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Chef shot dead in car outside his South Philly restaurant

Quadir Flippen was on his way to start his day at the Black Seed Cafe at 24th and Federal Streets when he was shot.

The intersection of 24th and Federal Streets in South Philadelphia, this car was hit by the victim's car after the shooting outside the Black Seed Restaurant at South 24th and Federal Streets.
The intersection of 24th and Federal Streets in South Philadelphia, this car was hit by the victim's car after the shooting outside the Black Seed Restaurant at South 24th and Federal Streets.Read moreJESSICA GRIFFIN / Staff Photographer

The 31-year-old executive chef of a South Philadelphia restaurant was shot and fatally wounded Thursday morning in a car outside his workplace, police said.

Arriving officers responding to a call for a shooting just before 6 a.m. found Quadir Flippen in a black Honda Accord after it crashed into a parked car in the 1200 block of South 24th Street, outside of the Black Seed Cafe at Federal Street, police said.

Flippen, who had been shot multiple times in his body, was taken by police to Penn Presbyterian Hospital, where he was pronounced dead at 6:27 a.m.

The corner restaurant, which opens at 6 a.m. for breakfast, was closed Thursday after the shooting.

Homicide Capt. Jason Smith said at a news conference Friday that investigators were still searching for surveillance video or other helpful evidence. He said that it did not appear as if Flippen had been robbed, and that the reasons for the attack remained unclear.

“We’re not sure what the motive for this incident is going to be,” Smith said.

Flippen’s passion for cooking was clear to everyone who met him, said his friend Anton Moore. He recalled how the chef had explained it: “He said, ‘I love bringing people together and making people smile.’ ”

The investigation into Flippen’s death is ongoing, with police reviewing surveillance cameras in the area in an effort to identify a suspect. No weapon was recovered at the scene.

Neighborhood resident Zach Gorddard, 28, said he was awakened by the sound of gunshots, followed by the screeching of tires and a car crash.

He looked out the window and saw the driver slumped over in the front seat. He ran downstairs to call 911, but saw police were already arriving, and watched as first responders pulled the driver from the car.

A few hours later, those walking by could see where police had apparently circled bullet casings in yellow and a smattering of shattered glass.

The restaurant’s Facebook page soon hosted comments on the sudden, violent death of Flippen, who lived half a mile away on the 2200 block of Wilder Street in Point Breeze.

“This is absolutely devastating. This was not suppose to be his path,” one commenter wrote. “My condolences to Quadir’s family and friends. I know he will most certainly be missed but welcomed with the biggest hug from his mom.”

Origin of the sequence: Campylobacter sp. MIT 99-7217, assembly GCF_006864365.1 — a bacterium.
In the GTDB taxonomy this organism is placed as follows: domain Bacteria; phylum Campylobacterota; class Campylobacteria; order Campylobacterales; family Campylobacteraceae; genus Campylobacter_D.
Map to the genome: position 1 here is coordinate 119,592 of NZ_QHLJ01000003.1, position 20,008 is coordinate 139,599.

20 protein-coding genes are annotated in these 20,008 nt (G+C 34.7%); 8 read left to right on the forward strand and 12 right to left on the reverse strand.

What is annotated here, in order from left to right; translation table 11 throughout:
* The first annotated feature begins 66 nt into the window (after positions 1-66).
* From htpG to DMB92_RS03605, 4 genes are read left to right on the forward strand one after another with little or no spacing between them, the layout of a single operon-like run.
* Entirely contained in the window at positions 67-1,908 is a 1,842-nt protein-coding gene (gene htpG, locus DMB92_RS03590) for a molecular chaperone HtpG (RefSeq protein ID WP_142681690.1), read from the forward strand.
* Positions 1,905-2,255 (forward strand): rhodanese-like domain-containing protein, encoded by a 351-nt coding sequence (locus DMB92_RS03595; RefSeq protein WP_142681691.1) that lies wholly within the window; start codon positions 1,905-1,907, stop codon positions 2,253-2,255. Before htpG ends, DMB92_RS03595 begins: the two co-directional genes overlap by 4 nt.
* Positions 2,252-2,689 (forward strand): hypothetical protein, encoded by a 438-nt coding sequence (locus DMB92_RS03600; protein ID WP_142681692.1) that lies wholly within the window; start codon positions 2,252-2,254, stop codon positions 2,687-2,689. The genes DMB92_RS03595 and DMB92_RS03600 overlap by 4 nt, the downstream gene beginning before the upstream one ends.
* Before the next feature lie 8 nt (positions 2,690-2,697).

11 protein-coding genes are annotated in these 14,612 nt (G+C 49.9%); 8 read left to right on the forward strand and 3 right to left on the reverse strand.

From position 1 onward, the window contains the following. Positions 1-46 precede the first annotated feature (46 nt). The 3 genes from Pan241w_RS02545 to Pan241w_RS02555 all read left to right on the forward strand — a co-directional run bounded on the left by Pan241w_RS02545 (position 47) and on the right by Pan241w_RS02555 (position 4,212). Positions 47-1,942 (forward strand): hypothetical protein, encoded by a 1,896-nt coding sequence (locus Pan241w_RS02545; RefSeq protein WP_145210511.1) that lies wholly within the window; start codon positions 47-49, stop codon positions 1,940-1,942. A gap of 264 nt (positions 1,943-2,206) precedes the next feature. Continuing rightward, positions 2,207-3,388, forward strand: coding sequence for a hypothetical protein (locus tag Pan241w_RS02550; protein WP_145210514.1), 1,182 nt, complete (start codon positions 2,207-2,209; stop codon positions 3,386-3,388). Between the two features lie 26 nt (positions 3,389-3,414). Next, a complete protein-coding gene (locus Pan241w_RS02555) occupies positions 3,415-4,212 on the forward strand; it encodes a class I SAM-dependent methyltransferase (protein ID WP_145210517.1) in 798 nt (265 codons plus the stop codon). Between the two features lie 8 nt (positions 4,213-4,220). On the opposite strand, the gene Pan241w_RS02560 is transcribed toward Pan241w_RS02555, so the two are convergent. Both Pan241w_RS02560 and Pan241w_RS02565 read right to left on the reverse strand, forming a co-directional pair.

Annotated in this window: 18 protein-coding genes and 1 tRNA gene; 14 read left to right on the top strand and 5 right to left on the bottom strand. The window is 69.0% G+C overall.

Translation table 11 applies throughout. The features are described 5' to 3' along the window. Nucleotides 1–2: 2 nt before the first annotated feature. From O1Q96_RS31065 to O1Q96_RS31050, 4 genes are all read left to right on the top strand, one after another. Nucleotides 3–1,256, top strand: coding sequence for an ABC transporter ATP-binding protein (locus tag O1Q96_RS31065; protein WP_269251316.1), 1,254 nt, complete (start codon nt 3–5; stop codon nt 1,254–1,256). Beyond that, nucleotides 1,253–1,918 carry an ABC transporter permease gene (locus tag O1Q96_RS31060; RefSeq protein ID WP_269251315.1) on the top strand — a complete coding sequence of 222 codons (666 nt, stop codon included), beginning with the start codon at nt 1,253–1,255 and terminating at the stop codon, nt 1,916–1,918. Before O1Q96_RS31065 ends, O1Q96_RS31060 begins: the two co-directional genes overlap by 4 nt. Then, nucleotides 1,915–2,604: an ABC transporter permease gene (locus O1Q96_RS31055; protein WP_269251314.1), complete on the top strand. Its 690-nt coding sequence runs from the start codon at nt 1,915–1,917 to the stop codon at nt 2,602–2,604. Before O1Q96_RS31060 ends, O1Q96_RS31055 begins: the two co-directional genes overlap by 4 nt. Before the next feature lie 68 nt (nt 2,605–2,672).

The restaurant had its grand opening Nov. 2, and Flippen frequently posted about it on Facebook with photos of food, listing new menu items, and thanking people for their support.

“S/O 2 all my family and friends who’s supported us this far,” he wrote on Facebook on Wednesday morning. “We appreciate all genuine love. We are gonna continue to grow and get better every day!!! We love our neighborhood • daily customers • friends • family & all so you guys continue to support us we will continue to provide great food and service. "

In an Instagram post, City Councilmember Kenyatta Johnson, whose district covers the restaurant and Flippen’s neighborhood, mourned the chef’s slaying.

Johnson said he met Flippen at the opening and later that week went to the Black Seed for breakfast.

Flippen, he said, “had such a level of professionalism and gratitude for his position” as chef. “Furthermore, he was always positive and you knew he was a young man on a mission with a bright future.”

Johnson also decried the life cut short. “If you knew about any aspect of what transpired that resulted in his death and could have prevented it, shame on you,” he wrote.

Flippen was an inspiration to Moore, who is president of Unity in the Community, a gun-violence-prevention nonprofit based in South Philadelphia.

“In our neighborhood, where we come from in South Philadelphia, you see a lot of violence, a lot of drug activity,” Moore said. “When you see a young brother in the community doing well, actually cooking the food and being there, to a lot of people in our community it was a blessing.”

This article was updated to correct the location of the shooting.

Staff writer Chris Palmer contributed to this article.